Bush's imprint can be heard in the music of McLachlan, Tori Amos, Loreena McKennitt and Sinead O'Connor.

Mitchell's wonderful compositions influenced '90s artists like the Indigo Girls, Sheryl Crow, Shawn Colvin, Jonatha Brooke and Mary Chapin Carpenter. They all have distinguished themselves through their writing and musicianship, as well as their singing.

Smith, meanwhile, was the original riot grrrl. Many have tried to mark the rise of grrrl power to Liz Phair's 1993 disc, "Exile in Guyville," which in its own way broke new ground for sexual frankness for this generation of women, including Morissette. But Smith was making bikers blush when Phair was in Pampers, and her influence can be seen not only in Phair, but also in Courtney Love and Ani DiFranco, along with grrrl groups like L7 and Veruca Salt.

Beyond those obvious products of their foremothers were notable performers who helped define the sound of the decade, like Natalie Merchant, Patti Griffin, Sam Phillips, Paula Cole, Annie Lennox, Fiona Apple and Morissette. Alanis has sometimes polarized the sexes but has also managed to sell a whopping 27 million copies of her debut, "Jagged Little Pill," and another 7 million copies of her fine follow-up, "Supposed Former Infatuation Junkie." She's done it with artistically sound work that has sometimes confounded critics but has won her legions of devotees.

We've also enjoyed influential rockers like Melissa Etheridge and girl-fronted rock bands like Garbage (Shirley Manson), the Cranberries (Dolores O'Riordan), the Cowboy Junkies (Margo Timmins) and Hole (Love); edgy Euro-dynamos like Paula Jean Harvey and Bjork; country crossovers like k.d. lang, Lucinda Williams, Shania Twain, LeAnn Rimes, Alison Krauss and the Dixie Chicks; and great R&B acts like Lauryn Hill, TLC, Mary J. Blige, Toni Braxton, En Vogue and Erykah Badu, along with newcomers Macy Gray and Angie Stone.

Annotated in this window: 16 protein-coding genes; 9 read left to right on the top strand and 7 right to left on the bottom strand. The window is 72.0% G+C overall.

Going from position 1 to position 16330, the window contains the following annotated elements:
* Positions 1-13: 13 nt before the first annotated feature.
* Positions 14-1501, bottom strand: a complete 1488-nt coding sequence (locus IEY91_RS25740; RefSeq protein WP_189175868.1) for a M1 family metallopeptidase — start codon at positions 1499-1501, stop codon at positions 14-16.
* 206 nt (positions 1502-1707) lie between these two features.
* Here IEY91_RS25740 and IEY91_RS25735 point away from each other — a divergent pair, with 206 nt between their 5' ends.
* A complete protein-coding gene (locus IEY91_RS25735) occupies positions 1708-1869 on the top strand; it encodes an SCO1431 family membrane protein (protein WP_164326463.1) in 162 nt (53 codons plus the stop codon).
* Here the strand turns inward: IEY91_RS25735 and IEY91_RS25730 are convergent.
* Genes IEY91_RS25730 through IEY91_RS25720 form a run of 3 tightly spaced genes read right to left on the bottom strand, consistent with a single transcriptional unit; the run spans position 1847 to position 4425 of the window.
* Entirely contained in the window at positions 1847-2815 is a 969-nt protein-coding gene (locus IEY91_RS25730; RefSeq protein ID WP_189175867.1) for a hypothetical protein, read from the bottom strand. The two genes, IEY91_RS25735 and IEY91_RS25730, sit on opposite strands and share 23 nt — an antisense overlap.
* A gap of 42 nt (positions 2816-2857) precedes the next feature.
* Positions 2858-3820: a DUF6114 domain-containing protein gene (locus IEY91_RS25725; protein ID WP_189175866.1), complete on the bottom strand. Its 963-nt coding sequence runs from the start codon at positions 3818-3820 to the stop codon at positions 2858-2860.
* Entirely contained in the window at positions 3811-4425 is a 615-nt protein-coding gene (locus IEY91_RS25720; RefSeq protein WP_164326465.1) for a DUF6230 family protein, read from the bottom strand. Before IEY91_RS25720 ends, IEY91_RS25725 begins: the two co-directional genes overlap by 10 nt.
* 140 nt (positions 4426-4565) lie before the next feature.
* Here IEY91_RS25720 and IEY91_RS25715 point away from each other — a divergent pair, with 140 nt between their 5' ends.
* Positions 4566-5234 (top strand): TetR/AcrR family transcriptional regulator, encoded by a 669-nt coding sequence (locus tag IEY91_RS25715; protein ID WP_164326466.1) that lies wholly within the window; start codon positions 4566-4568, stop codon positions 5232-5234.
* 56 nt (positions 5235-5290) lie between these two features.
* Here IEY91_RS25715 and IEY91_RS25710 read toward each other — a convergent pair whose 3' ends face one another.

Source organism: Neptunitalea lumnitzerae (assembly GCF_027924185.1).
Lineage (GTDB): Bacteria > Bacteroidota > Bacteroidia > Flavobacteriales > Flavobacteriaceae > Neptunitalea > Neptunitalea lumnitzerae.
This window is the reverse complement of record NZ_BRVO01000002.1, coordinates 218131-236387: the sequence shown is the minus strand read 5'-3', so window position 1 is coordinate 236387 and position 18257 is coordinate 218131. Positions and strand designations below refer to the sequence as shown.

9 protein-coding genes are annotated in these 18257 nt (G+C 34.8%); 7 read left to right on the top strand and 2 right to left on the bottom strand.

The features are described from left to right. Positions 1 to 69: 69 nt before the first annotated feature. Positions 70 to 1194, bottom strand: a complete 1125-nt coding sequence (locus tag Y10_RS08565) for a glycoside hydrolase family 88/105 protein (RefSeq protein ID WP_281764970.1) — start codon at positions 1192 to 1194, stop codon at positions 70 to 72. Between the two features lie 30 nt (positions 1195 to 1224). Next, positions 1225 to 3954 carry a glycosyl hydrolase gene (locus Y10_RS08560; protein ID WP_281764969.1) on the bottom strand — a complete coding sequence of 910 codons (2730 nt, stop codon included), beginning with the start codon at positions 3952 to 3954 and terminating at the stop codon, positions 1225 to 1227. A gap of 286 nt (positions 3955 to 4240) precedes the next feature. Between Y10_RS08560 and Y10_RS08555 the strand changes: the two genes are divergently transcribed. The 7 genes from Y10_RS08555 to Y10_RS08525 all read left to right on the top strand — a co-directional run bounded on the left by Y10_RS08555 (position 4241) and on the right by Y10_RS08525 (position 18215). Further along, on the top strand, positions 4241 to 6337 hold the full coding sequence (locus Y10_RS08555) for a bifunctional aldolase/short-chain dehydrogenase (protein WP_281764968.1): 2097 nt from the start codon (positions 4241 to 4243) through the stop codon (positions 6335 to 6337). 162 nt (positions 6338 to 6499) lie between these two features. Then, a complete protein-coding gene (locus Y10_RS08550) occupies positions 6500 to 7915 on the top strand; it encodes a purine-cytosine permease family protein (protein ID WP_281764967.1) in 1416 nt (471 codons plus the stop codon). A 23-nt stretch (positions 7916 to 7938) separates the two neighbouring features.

Veterans Emmylou Harris, Janet Jackson and Bonnie Raitt were bigger than ever in the '90s, and even one-album wonders like Joan Osborne ("Relish") and Patti Scialfa ("Rumble Doll") revealed exceptional talent.

By both major yardsticks of musical success, the chicks ruled. Of the top 20-selling artists of the decade, 13 are women. Of the 36 Grammy Awards given in the top categories of Record of the Year, Song of the Year, Album of the Year and Best New Artists, 21 have gone to women. That dominance is likely to be guaranteed when the nominations for the best of 1999 are revealed on Tuesday.

The best testament to the lasting effect of the Chick Decade is that when women dominate those nominations, it won't be that big a deal. In fact, it's almost to be expected. For that, we thank their myriad influences -- Chrissie Hynde, Aretha Franklin, Joan Baez, but especially Kate Bush, Joni Mitchell and Patti Smith. Their career record sales would represent a bad year for Celine Dion, Mariah Carey or, heaven help us, even Britney Spears. But they've meant so much more.